Robert (Bro. Pepper-spray of Reasoned Discussion) (montecristo) wrote,
Robert (Bro. Pepper-spray of Reasoned Discussion)

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Is there a Girl Scout in the house? I need a cookie.

It's been raining, off and on, since last Thursday. I'm sitting here in my bedroom, listening to the falling rain and the frogs singing. At least the weather has warmed up. I've been missing going on my noon walks. It's supposed to rain all of this week and possibly into Saturday. What is with all of this rain? My yard is beginning to look like a jungle. I stopped at the gas station on the way home tonight but their ATM interface was down. What is with that gas station? That happens all the time with them. The grocery stores would never put up with such inconvenience and potential loss of business.

After not getting gasoline, I stopped at the grocery store. Sitting at a table stacked with boxes of Girl Scout cookies outside the entrance to Lucky's was a pair of women representing a Girl Scout troop. I asked them how much longer they were going to be there and they said ten minutes. I rushed in and hurriedly finished shopping and was back out in about thirteen minutes, at the latest. They were gone. Cookie! I was in a mood to curse them to have grandchildren born with congenital explosive diarrhea. Where is ambition these days?

I suppose it could be worse. I could be in Japan. Gah, those poor people. Who would have predicted a magnitude 9.0 earthquake, a tsunami, and a multiple-reactor nuclear power plant meltdown? Insanity. What a thing to happen, especially at a quarter of three on a Friday afternoon, although I suppose that in the dead of night would have been worse. Grim. Even most of the writers of the seventies disaster movies would probably have found such a story idea ridiculously implausible. Ten thousand people dead, or missing and feared dead, in a single day? Thousands more without food, shelter, or adequate medical attention? It's almost incomprehensible. The video footage of the disasters is astounding and gut-wrenching, like watching the World Trade Center burn. Stalin was wrong: a million deaths is not a statistic; it's just mind-numbingly horrible. What is worse to contemplate is that, throughout history, people have inflicted such wide scale grief and misery upon one another on purpose. Disasters such as this one make one wonder how that is possible, but it nevertheless has been, and it still is.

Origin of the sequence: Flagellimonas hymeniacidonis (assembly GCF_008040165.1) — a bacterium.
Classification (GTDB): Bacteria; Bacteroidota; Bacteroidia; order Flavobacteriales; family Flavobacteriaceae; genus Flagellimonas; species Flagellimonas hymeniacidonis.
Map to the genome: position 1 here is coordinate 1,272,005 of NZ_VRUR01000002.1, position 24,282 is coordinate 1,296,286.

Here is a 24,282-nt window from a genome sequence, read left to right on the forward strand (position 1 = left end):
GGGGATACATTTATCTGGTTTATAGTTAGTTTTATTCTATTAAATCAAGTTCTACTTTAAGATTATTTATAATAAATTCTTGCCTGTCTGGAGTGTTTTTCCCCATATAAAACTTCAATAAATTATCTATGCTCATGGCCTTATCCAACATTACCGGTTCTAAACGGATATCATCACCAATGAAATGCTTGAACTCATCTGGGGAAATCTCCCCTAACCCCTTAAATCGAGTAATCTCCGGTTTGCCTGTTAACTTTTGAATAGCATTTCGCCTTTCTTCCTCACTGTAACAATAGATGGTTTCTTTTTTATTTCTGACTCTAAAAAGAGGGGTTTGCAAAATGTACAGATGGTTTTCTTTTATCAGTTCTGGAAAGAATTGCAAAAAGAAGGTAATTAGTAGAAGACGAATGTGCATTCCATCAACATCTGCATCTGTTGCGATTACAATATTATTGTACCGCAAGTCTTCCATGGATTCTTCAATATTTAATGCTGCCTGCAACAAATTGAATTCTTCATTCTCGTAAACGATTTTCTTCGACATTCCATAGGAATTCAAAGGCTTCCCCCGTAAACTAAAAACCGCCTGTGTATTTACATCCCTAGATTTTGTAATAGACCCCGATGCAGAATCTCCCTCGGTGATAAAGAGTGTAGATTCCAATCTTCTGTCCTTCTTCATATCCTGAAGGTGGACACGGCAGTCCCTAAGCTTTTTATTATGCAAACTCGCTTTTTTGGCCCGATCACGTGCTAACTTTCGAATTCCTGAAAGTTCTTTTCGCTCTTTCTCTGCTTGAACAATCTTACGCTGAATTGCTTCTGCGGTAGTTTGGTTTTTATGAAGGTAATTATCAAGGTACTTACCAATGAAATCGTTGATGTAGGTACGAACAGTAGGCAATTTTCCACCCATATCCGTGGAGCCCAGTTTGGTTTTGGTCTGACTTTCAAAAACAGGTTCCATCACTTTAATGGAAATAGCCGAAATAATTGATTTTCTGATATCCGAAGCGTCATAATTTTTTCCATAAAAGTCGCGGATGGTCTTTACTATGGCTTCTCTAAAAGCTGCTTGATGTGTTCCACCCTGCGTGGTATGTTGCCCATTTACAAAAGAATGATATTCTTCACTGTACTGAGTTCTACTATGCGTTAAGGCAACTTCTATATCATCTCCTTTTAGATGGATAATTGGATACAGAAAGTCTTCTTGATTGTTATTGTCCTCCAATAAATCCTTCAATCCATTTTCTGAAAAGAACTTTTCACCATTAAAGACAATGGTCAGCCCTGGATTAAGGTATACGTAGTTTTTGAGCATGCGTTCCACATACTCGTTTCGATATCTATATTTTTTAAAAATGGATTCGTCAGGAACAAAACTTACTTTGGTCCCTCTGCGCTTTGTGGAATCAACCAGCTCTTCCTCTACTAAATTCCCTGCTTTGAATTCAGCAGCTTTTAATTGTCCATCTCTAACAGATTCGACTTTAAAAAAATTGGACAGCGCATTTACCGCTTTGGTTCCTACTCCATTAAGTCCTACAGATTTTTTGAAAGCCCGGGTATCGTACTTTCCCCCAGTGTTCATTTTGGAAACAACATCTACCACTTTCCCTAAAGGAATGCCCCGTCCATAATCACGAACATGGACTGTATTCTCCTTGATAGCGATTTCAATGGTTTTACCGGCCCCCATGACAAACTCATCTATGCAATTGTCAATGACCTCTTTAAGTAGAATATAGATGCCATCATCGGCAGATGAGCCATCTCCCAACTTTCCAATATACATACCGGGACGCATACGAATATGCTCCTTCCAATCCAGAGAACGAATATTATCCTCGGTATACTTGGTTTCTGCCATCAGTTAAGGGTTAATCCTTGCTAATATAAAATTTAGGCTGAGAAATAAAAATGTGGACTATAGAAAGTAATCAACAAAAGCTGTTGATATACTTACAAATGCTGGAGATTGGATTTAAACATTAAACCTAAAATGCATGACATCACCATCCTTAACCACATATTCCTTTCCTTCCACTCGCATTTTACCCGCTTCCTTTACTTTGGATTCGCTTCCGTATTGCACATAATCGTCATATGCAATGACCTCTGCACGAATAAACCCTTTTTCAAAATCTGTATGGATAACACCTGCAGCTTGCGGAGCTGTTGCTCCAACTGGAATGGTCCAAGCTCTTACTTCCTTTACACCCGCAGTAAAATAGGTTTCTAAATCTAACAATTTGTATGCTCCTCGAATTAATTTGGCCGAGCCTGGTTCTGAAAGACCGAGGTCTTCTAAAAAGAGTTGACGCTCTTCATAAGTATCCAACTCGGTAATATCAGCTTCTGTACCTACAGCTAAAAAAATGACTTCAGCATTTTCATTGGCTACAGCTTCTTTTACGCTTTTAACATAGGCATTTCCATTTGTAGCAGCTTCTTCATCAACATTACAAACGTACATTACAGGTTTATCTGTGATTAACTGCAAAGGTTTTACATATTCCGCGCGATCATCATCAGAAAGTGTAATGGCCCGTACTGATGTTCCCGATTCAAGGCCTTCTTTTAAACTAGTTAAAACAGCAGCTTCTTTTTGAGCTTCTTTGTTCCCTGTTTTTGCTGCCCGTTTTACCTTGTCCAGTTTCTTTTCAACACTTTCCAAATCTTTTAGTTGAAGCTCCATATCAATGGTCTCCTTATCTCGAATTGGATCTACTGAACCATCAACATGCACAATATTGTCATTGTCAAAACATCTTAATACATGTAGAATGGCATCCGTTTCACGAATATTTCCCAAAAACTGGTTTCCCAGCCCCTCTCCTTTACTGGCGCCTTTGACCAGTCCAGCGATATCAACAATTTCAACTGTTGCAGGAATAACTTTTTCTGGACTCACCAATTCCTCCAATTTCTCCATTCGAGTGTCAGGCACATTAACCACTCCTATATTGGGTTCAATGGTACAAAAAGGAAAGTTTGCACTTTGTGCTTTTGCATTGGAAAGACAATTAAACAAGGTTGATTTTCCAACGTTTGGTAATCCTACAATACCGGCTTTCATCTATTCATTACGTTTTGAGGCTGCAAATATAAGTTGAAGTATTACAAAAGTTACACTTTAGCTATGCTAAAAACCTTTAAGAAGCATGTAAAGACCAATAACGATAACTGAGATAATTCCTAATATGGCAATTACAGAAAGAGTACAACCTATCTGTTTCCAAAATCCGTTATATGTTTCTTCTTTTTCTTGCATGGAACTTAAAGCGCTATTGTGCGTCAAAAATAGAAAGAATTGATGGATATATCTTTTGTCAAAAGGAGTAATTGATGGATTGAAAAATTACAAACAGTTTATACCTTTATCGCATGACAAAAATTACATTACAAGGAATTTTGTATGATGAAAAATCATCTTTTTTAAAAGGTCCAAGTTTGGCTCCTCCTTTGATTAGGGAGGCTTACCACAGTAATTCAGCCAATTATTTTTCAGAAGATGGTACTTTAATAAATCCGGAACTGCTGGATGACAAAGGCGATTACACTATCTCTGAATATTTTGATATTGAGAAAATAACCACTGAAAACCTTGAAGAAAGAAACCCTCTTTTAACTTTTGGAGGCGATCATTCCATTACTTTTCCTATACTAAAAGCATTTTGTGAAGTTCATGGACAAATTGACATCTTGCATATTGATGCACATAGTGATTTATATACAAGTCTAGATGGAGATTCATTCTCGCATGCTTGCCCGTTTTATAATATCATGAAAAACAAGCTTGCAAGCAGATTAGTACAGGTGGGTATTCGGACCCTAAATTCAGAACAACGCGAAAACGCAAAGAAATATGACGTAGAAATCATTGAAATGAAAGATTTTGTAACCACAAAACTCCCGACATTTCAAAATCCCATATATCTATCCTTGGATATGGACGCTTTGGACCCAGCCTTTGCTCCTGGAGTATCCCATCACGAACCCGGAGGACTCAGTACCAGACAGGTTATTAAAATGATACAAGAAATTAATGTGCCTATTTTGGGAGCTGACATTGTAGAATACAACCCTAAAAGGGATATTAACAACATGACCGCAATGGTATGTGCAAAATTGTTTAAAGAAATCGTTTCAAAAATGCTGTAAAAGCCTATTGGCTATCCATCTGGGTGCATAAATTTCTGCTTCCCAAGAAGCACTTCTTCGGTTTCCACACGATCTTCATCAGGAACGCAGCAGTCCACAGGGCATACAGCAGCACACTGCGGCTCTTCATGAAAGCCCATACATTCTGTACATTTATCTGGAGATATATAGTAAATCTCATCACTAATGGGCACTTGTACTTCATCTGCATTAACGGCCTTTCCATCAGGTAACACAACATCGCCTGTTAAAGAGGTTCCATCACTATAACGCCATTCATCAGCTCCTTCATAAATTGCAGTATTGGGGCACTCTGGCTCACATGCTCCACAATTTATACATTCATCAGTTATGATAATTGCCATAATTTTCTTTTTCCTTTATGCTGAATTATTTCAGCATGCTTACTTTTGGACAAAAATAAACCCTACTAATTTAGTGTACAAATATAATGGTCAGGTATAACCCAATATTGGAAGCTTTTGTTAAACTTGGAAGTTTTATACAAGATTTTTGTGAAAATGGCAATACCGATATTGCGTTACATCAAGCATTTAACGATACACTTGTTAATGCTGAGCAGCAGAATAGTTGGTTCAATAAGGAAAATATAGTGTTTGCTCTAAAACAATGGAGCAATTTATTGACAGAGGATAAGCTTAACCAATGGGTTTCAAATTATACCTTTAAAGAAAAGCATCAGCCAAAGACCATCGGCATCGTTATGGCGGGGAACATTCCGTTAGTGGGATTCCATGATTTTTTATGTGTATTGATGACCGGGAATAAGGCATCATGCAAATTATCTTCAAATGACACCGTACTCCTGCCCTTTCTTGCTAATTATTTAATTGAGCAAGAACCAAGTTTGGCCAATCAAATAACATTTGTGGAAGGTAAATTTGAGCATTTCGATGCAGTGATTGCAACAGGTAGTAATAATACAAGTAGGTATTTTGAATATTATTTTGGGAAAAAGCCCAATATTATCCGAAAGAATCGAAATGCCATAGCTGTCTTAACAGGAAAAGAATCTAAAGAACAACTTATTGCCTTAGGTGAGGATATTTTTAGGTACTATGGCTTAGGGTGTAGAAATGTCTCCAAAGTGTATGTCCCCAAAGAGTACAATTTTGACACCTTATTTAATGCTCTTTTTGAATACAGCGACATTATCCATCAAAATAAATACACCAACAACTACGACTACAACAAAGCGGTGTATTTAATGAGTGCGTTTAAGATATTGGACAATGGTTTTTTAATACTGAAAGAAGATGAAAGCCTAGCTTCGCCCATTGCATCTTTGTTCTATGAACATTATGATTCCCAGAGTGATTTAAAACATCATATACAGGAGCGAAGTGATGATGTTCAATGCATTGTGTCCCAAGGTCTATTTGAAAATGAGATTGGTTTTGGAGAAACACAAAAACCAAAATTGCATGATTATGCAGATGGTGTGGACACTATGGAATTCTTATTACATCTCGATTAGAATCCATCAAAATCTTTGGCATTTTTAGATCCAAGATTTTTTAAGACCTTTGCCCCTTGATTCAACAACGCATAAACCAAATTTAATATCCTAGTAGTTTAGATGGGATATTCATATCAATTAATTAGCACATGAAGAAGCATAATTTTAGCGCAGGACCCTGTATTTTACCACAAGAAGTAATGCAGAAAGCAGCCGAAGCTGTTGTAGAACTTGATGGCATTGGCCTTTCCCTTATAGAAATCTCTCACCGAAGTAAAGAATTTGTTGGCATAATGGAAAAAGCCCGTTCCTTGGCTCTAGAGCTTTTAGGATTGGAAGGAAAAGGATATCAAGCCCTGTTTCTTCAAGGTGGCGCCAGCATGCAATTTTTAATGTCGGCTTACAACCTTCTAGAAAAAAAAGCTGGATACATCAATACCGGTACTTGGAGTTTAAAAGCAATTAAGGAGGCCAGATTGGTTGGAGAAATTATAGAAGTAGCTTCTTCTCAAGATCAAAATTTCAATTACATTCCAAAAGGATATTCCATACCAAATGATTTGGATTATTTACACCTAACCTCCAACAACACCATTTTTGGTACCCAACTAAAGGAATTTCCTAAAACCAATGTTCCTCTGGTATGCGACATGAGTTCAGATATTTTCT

The Tokyo exchange has been falling like a rock. The Dow Jones Index has also been dropping for the past two days. The graph goes into vertical declines at the opening bell after each new revelation of bad news from across the Pacific. The seismologists are saying that there could be an aftershock, likely an order of magnitude less violent, coming within the next few days. Of course, a magnitude eight quake is a disaster in its own right and would likely produce another tsunami.

On Thursday, I had a free blood pressure screening test at work around 11:30 in the morning. I was 137/77 and pulse 79. Not too shabby; I studied hard! I was wondering if the tester was a doctor or a nurse. How do you tell these days; she was a late-middle-aged woman in a lab coat and I didn't think to ask. I subsequently found out from Jenni, our HR person here, that she is a nurse. At any rate, I got the spiel to lose a little weight and join the ranks of the right-minded, healthy ubermenchen who do not eat fast food and who exercise regularly. At any rate, she had nothing good to say about fast food. "They take the meat off the floor and wash it in ammonia to kill the bugs." Thank you for being graphic, blunt, and folksy, Dear; I'm still not impressed. The thing is, Lady, those ground-up suppurating cow rectums that have been swept off the floor, mixed with sawdust, and marinated in Mr. Clean, are actually a palatable and convenient source of breakfast, and sometimes supper, for a man who doesn't want the bother and mess of cooking and dishes. Thanks much for the information.